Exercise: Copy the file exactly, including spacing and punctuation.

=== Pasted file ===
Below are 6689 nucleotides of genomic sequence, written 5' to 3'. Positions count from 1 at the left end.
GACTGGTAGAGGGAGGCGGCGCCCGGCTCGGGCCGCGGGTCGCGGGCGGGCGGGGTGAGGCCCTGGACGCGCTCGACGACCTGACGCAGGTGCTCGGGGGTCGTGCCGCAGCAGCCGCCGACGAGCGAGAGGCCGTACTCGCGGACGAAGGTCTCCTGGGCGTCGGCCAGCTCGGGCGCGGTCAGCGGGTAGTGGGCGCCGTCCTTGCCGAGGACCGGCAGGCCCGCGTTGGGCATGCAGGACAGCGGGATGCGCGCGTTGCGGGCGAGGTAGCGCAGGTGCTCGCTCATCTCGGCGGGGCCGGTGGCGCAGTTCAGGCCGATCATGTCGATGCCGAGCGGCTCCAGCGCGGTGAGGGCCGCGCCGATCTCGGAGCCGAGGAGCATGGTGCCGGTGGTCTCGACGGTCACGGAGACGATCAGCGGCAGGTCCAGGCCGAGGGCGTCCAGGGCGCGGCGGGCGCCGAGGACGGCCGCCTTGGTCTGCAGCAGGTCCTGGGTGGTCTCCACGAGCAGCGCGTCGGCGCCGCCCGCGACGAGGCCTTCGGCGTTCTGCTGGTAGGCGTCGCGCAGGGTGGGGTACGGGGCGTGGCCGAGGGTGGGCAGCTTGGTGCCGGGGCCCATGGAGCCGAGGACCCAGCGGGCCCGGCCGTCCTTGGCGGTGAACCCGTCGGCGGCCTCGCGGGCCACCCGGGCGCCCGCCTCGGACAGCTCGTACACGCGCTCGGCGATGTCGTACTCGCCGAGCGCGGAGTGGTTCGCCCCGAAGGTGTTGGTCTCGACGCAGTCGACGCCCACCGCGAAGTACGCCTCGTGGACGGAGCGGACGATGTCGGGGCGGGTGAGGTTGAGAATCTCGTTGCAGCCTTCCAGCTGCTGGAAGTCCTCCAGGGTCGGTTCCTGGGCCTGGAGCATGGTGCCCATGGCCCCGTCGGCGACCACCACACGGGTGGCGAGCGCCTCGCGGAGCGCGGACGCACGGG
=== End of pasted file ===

Below are 6689 nucleotides of genomic sequence, written 5' to 3'. Positions count from 1 at the left end.
GACTGGTAGAGGGAGGCGGCGCCCGGCTCGGGCCGCGGGTCGCGGGCGGGCGGGGTGAGGCCCTGGACGCGCTCGACGACCTGACGCAGGTGCTCGGGGGTCGTGCCGCAGCAGCCGCCGACGAGCGAGAGGCCGTACTCGCGGACGAAGGTCTCCTGGGCGTCGGCCAGCTCGGGCGCGGTCAGCGGGTAGTGGGCGCCGTCCTTGCCGAGGACCGGCAGGCCCGCGTTGGGCATGCAGGACAGCGGGATGCGCGCGTTGCGGGCGAGGTAGCGCAGGTGCTCGCTCATCTCGGCGGGGCCGGTGGCGCAGTTCAGGCCGATCATGTCGATGCCGAGCGGCTCCAGCGCGGTGAGGGCCGCGCCGATCTCGGAGCCGAGGAGCATGGTGCCGGTGGTCTCGACGGTCACGGAGACGATCAGCGGCAGGTCCAGGCCGAGGGCGTCCAGGGCGCGGCGGGCGCCGAGGACGGCCGCCTTGGTCTGCAGCAGGTCCTGGGTGGTCTCCACGAGCAGCGCGTCGGCGCCGCCCGCGACGAGGCCTTCGGCGTTCTGCTGGTAGGCGTCGCGCAGGGTGGGGTACGGGGCGTGGCCGAGGGTGGGCAGCTTGGTGCCGGGGCCCATGGAGCCGAGGACCCAGCGGGCCCGGCCGTCCTTGGCGGTGAACCCGTCGGCGGCCTCGCGGGCCACCCGGGCGCCCGCCTCGGACAGCTCGTACACGCGCTCGGCGATGTCGTACTCGCCGAGCGCGGAGTGGTTCGCCCCGAAGGTGTTGGTCTCGACGCAGTCGACGCCCACCGCGAAGTACGCCTCGTGGACGGAGCGGACGATGTCGGGGCGGGTGAGGTTGAGAATCTCGTTGCAGCCTTCCAGCTGCTGGAAGTCCTCCAGGGTCGGTTCCTGGGCCTGGAGCATGGTGCCCATGGCCCCGTCGGCGACCACCACACGGGTGGCGAGCGCCTCGCGGAGCGCGGACGCACGGG